Deduplication: a power-hungry way to streamline storage
Data wants to stay single
Windows Server 8 is coming, and it is bringing storage enhancements with it.
Data deduplication in particular has caught my eye: it is something I have wanted on my Windows file servers for a long time.
This technology is nothing new; ZFS has had deduplication for a while now, and this technology is (experimentally) available with Linux’s Btrfs as well.
Worth consideration too is Opendedup, bringing deduplication to both Windows and Linux via SDFS.
The quick and dirty on deduplication is that it is an umbrella term for a set of technologies that allow you to store only one copy of a given piece of data on your hard drive, thus saving space and potentially speeding file writes. Essentially, it is single instance storage.
Deduplication can be done at the file level, the block level or the byte level. File and block level are the most common.
Need for speed
It can be done synchronously (as the writes happen) or asynchronously (as a scheduled job during quiet hours.)
Synchronous deduplication takes a lot of CPU power. So much power that high-end filer manufacturers are always clamouring for the fastest possible Xeons, and are pushing forward with research into making use of GPGPU technology.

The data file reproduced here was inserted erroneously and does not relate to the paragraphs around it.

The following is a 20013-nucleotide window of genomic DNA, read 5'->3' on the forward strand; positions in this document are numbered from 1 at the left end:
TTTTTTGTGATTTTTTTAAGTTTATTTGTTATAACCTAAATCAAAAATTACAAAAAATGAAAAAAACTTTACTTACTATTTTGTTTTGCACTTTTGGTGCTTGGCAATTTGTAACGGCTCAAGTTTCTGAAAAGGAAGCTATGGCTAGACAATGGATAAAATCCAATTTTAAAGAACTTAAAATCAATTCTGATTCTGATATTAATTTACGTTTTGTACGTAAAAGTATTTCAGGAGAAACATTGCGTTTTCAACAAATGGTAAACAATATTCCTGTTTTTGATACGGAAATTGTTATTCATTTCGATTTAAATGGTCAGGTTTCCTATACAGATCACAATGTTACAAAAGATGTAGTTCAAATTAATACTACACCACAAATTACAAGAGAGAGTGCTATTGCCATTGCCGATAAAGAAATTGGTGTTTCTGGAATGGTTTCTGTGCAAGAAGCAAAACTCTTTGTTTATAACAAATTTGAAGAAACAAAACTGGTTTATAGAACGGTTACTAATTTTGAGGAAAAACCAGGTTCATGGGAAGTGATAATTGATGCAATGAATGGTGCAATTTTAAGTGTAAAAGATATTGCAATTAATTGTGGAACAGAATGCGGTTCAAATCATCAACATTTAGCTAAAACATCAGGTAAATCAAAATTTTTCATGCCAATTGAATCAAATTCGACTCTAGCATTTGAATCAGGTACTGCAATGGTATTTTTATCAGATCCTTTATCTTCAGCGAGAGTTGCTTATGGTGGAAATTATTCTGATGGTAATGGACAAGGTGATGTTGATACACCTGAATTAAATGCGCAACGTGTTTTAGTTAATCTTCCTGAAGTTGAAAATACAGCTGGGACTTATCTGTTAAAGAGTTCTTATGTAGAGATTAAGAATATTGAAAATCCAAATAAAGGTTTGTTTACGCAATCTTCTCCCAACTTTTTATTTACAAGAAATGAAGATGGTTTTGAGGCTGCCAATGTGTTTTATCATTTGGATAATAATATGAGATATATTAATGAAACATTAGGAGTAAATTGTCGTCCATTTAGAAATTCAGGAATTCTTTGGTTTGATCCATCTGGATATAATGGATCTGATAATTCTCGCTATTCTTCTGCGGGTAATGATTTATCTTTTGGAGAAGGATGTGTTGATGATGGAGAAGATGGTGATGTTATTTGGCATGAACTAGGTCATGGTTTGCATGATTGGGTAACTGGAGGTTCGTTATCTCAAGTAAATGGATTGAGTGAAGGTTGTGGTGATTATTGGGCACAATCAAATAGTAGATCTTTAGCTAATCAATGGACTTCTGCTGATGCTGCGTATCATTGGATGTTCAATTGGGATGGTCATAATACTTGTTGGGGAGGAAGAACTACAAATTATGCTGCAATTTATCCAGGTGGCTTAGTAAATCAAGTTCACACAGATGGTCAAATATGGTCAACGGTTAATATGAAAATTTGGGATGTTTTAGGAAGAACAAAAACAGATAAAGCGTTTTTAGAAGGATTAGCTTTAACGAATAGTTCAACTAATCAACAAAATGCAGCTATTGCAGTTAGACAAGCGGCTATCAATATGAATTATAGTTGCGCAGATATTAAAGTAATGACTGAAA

It’s easy to imagine why. Try to compress 5GB of text files into a zip ball. Now, picture your hard drive as a half-petabyte zip ball that you are reading from and writing to at 10Gbit/s. Processing power is suddenly very important.
Despite this, deduplication is a critical technology. Storage demand has consistently outpaced capacity growth. What’s more, while hard drive capacity has trebled, network I/O and disk speeds have not.
This has potentially disastrous implications for both Raid rebuild times and backups. Deduplication can reduce the amount of information to Raid or backup, helping to ensure both of these processes occur in timeframes compatible with business needs.
This is assuming that you are backing up the deduplicated blocks instead of the full file set. There are arguments for and against both.
Backing up the deduplicated blocks means less backup media is required and less bandwidth has to be set aside to perform the backups. On the other hand, it can increase restore times dramatically, as the entire set of backup media is now hopelessly interdependent.
Most people won’t back up data as deduplicated blocks – it is just too risky. The loss of one piece of backup media can render data irretrievable on all other media. This means budgeting backup bandwidth for the fully undeduplicated data to run every night.
You also have to budget your storage I/O bandwidth for the undeduplicated data size, not the size as it is stored on disk. The amount of data on disk may change only by a few dozen gigabytes a day, but the total storage I/O off that system could be measured in dozens of terabytes.
Mind the gap